Your body naturally loses muscle as you age, but training with weights can help you gain it back and boost your metabolism. As the years add up, so do the pounds, it seems. Even if you maintain the same diet and the same physical activity level, you may still see the number on the scale creep up as you age.
Adults gain an average of 1 pound per year, and while that doesn't sound like much, it can add up over the decades, increasing your risk for heart disease, stroke, diabetes and some cancers.
Why We Gain Weight as We Age
1. Slower Metabolism
With age, our bodies tend to burn calories at a slower rate, in fact, the speed at which we break down food decreases by about 10% for each decade after age 20. Most people tend to blame a slowed-down metabolism for age-related weight gain. But that's not the whole story.
2. Loss of Muscle Mass
"The problem is, we naturally lose muscle mass as we age" indeed, people generally start to lose lean tissue and gain fat after age 30. Muscle is more metabolically active than fat, this means that if there are two people both at rest, the person with more muscle mass will be burning off more calories. Older people may have about one-third more body fat compared to when they were younger, and this fat tends to accumulate around the belly.
3. Less Physical Activity
Nearly a third of adults older than 50 are physically inactive. When we move less, we burn less calories. The recommendation for all adults is to get at least 150 minutes of moderate-intensity aerobic activity, walking, biking each week.
4. Hormone Changes
Changing hormones also play a role in age-related weight gain. For people assigned male at birth, the years come with a drop in testosterone, which causes the body to lose muscle and gain fat. Estrogen in those assigned female at birth also decreases with age. This lack of estrogen causes the body to hold on to fat in the least desirable place the midsection. With all that said, age-related weight gain isn't totally inevitable.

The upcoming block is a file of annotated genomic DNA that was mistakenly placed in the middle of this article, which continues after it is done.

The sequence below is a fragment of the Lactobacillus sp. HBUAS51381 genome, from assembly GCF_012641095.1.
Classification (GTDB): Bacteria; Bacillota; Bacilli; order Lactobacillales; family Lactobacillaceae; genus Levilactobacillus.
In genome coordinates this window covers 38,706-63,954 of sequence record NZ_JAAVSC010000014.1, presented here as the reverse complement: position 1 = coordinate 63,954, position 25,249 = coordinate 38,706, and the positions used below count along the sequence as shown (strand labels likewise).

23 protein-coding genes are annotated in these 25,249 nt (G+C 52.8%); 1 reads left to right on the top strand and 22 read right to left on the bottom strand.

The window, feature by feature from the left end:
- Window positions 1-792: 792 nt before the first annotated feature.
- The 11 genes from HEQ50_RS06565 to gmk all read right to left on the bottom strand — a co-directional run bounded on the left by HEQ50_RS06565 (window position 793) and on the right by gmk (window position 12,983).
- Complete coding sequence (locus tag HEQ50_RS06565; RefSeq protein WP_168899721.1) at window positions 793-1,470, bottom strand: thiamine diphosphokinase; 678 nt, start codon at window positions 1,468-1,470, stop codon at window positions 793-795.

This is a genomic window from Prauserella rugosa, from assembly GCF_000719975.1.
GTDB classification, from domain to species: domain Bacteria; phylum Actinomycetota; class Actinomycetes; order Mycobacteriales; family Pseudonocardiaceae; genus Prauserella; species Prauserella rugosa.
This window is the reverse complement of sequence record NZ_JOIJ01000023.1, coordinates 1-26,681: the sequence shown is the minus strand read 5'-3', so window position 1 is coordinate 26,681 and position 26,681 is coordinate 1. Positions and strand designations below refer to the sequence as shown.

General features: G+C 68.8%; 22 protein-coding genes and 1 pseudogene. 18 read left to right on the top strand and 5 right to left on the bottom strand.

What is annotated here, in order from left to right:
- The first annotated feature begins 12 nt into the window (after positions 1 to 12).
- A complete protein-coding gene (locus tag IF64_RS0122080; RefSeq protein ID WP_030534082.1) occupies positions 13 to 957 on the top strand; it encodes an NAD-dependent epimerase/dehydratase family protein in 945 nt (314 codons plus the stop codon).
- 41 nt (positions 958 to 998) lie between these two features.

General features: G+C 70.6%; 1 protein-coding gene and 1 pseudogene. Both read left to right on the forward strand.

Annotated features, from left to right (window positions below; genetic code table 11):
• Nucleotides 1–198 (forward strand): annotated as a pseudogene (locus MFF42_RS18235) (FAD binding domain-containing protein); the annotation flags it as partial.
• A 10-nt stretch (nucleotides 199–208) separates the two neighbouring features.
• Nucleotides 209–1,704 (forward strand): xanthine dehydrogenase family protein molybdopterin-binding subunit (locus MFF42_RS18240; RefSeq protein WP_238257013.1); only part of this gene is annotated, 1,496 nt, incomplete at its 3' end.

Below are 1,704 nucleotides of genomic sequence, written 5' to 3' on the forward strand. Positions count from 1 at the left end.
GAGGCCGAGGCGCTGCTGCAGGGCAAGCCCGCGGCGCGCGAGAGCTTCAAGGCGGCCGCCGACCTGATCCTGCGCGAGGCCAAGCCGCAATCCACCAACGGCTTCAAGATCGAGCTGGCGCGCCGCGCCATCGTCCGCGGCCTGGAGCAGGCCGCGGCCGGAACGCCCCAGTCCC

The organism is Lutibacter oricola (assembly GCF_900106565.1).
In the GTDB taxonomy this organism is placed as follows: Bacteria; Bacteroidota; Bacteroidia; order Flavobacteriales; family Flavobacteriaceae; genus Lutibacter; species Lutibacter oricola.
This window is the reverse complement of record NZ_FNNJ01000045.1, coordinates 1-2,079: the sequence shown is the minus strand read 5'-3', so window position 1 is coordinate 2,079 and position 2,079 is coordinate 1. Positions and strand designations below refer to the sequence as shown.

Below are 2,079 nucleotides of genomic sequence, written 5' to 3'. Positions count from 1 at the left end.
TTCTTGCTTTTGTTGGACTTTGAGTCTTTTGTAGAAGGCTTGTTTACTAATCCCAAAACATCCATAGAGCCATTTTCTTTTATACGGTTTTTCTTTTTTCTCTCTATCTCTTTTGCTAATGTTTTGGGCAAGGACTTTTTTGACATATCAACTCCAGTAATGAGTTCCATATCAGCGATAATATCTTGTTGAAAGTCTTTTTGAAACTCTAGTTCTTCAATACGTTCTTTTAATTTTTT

How to Stop Weight Gain With Age
1. Get More Sleep
A good night's rest does wonders, including improving your metabolism and hunger levels. About 1 in 3 adults don't get enough sleep. Such sleep deprivation is linked to reduced insulin sensitivity, which causes insulin resistant hunger and leads to overeating and weight gain. The National Sleep Foundation recommends sticking to a sleep schedule, exercising regularly, turning off electronics before bed and avoiding caffeine at night to help you catch better shut-eye.
2. Count Those Calories
We need to take a step back and assess our eating habits. Are we still snacking on processed foods that are high in fat, sugar and salt? Do we eat whatever we want whenever we want? As we age, it's more important than ever to make every calorie count. That means making nutritious choices as often as possible and staying away from empty-calorie foods like chips, soda and sweets. Balancing the number of calories you consume and the number of calories you burn will help keep your weight stable despite the effects of age.
3. Snack Sensibly
Nuts are full of vitamins, minerals and fiber to keep you feeling full between meals. Despite the fact that nuts are also high in fat and calorie-dense, they are excellent little snacks for weight control. In other words, snacking on a handful of nutrient-dense nuts as opposed to chips and other processed and refined snacks may help curb the scale creep associated with aging. As a bonus, eating raw nuts twice a week is associated with a 17 percent lower risk of death from heart disease.
4. Release the Stress
With age comes a little wisdom and a lot of stress. Our bodies have a harder time recovering from stress as we age. This makes it harder to maintain a healthy weight for a variety of reasons. "Not only can stress cause you to have poor sleep quality or make poor dietary choices, it can also increase levels of a hormone called cortisol, High cortisol levels are linked to increased abdominal fat, reduced insulin sensitivity, inflammation, indigestion and more — all of which can contribute to weight gain.
5. Start Strength Training
When you mention weight loss, most people drop the weights and dash over to the closest cardio machine. However, resistance training is one of the best ways to combat age-related weight gain. Build more muscle by adopting a resistance training regimen. Working out different muscle groups, with sets of 8 to 12 repetitions, at least twice a week. Use anything that resists your movement, like resistance bands, dumbbells or even your own body weight. Squats, burpees, push-ups and pull-ups using the body's own resistance are some of the most effective weight training exercises for weight loss.